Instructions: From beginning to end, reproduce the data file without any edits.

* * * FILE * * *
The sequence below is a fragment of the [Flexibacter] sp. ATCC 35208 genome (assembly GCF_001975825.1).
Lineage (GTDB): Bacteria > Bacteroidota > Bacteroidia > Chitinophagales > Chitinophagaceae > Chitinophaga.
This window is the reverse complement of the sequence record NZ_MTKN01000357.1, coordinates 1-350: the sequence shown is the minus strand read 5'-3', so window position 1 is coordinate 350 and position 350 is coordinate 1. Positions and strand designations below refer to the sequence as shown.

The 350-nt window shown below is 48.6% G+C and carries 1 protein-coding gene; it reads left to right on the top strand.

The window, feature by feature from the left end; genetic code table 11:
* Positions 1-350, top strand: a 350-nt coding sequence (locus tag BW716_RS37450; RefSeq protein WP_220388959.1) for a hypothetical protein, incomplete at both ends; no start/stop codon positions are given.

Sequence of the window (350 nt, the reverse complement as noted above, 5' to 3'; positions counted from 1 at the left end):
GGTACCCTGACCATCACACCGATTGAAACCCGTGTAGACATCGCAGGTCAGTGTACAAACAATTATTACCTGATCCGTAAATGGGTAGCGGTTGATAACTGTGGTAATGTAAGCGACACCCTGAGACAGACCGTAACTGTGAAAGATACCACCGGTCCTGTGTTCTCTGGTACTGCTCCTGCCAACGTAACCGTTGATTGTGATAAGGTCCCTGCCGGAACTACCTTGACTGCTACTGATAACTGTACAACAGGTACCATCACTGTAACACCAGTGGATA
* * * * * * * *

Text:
The sequence below is a fragment of the [Flexibacter] sp. ATCC 35208 genome (assembly GCF_001975825.1).
Lineage (GTDB): Bacteria > Bacteroidota > Bacteroidia > Chitinophagales > Chitinophagaceae > Chitinophaga.
This window is the reverse complement of the sequence record NZ_MTKN01000357.1, coordinates 1-350: the sequence shown is the minus strand read 5'-3', so window position 1 is coordinate 350 and position 350 is coordinate 1. Positions and strand designations below refer to the sequence as shown.

The 350-nt window shown below is 48.6% G+C and carries 1 protein-coding gene; it reads left to right on the top strand.

The window, feature by feature from the left end; genetic code table 11:
* Positions 1-350, top strand: a 350-nt coding sequence (locus tag BW716_RS37450; RefSeq protein WP_220388959.1) for a hypothetical protein, incomplete at both ends; no start/stop codon positions are given.

Sequence of the window (350 nt, the reverse complement as noted above, 5' to 3'; positions counted from 1 at the left end):
GGTACCCTGACCATCACACCGATTGAAACCCGTGTAGACATCGCAGGTCAGTGTACAAACAATTATTACCTGATCCGTAAATGGGTAGCGGTTGATAACTGTGGTAATGTAAGCGACACCCTGAGACAGACCGTAACTGTGAAAGATACCACCGGTCCTGTGTTCTCTGGTACTGCTCCTGCCAACGTAACCGTTGATTGTGATAAGGTCCCTGCCGGAACTACCTTGACTGCTACTGATAACTGTACAACAGGTACCATCACTGTAACACCAGTGGATA